If you looked at today’s S&P 500 chart, you would have thought there was another massive terrorist attack. Instead, we have riots in the streets of Greece….the 28th economy of a world, making up a massive .57% of world GDP. And what about Portugal you say? They are the 37th. I am not trying to make light of this, but a weaker Euro is not so bad. It allows the United States to inflate its way out of its debt problems, the strength in the dollar reduces the disparity between the Renminbi and the dollar, and goods from Europe (along with European vacations) are much cheaper.
The downside? Fear, plus the fact that US goods look much more expensive to European consumers. I was curious about this factor and its magnitude to US global corporations. According to S&P, Global sales accounted for 45.8% of sales in 2007. Europe accounted for 28.8% of those sales and the UK made up 4.6% of that. Therefore, about 24% comes from the European Union. The Euro has dropped by about 11% from the average trading level since the beginning of 2007, so with some rough math we might be able to say that 2.64% of S&P 500 earnings could be hurt by a fall in the Euro? On the flip side, European goods have become much cheaper.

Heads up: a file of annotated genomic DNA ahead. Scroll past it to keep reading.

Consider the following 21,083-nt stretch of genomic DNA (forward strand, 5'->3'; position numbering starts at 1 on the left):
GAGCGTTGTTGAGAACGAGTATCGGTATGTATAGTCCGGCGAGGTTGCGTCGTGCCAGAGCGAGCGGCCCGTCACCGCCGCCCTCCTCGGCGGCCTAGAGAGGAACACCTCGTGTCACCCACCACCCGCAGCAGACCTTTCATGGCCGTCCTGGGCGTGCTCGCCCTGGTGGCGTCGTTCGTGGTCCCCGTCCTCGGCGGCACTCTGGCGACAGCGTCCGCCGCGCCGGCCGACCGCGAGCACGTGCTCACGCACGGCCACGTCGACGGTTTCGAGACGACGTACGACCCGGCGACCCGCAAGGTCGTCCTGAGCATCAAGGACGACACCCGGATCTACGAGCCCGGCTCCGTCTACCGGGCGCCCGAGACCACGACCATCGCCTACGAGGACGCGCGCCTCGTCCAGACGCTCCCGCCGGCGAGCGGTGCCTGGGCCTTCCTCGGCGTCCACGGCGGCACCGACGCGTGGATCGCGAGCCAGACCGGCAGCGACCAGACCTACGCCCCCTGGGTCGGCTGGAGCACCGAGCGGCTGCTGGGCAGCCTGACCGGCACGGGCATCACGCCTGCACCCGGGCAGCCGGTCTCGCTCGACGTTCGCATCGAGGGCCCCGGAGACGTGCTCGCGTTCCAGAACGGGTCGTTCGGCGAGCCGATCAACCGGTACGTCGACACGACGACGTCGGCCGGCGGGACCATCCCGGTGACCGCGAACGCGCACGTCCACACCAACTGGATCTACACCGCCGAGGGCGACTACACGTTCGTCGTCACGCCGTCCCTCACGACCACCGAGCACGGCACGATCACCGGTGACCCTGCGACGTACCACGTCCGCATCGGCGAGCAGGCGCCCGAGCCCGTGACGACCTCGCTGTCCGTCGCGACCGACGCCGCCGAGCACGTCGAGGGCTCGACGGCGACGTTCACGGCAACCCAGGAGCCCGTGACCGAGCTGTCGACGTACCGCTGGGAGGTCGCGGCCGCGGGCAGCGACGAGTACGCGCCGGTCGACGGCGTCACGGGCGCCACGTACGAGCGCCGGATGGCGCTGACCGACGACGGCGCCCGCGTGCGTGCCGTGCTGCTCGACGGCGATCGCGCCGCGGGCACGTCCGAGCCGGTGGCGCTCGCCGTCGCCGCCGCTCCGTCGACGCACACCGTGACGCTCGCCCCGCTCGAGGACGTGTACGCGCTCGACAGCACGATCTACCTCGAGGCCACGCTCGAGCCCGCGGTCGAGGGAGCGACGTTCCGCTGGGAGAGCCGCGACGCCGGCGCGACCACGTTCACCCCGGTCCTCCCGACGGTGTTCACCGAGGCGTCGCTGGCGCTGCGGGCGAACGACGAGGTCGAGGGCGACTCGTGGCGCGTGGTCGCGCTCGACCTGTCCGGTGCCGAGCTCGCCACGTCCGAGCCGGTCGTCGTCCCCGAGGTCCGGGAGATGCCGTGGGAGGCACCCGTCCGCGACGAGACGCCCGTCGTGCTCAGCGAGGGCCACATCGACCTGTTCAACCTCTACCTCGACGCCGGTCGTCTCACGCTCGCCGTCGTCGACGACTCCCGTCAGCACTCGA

So what actually happened today? The rumor floating around is that 1,000,000,000 shares of Procter & Gamble were sold by a Citigroup trader instead of 1,000,000. A billion instead of a million. The rather ridiculously common error known as a “fat-fingered” trade. You would think that risk monitoring would be put in place to stop such a heinous trade and it certainly does not raise your confidence in Citigroup. Citigroup denies the rumor.
The big news of the day was the massive bidding up of option volatility. The VIX spiked to an intraday high of 40%.
You might call me stubborn, but I do not see this as a systemic failure of the markets, but the onslaught of technical volatility. I call it “technical” volatility because the markets have become very much self-fulfilling in the last decade. Much of the daily trading is done by hedge funds which jump on rallies or declines, by hedgers who push the market in whatever direction it is going and by mass exodus due to the rather recent ability to quickly move money in 401-k’s and brokerage accounts electronically. When the market declines, the selling drives further declines and when the market rebounds, it rebounds faster.
I am not crawling into my bunker just yet, as a strong unemployment number and a good outcome to the European voting tomorrow could spur a quick rebound.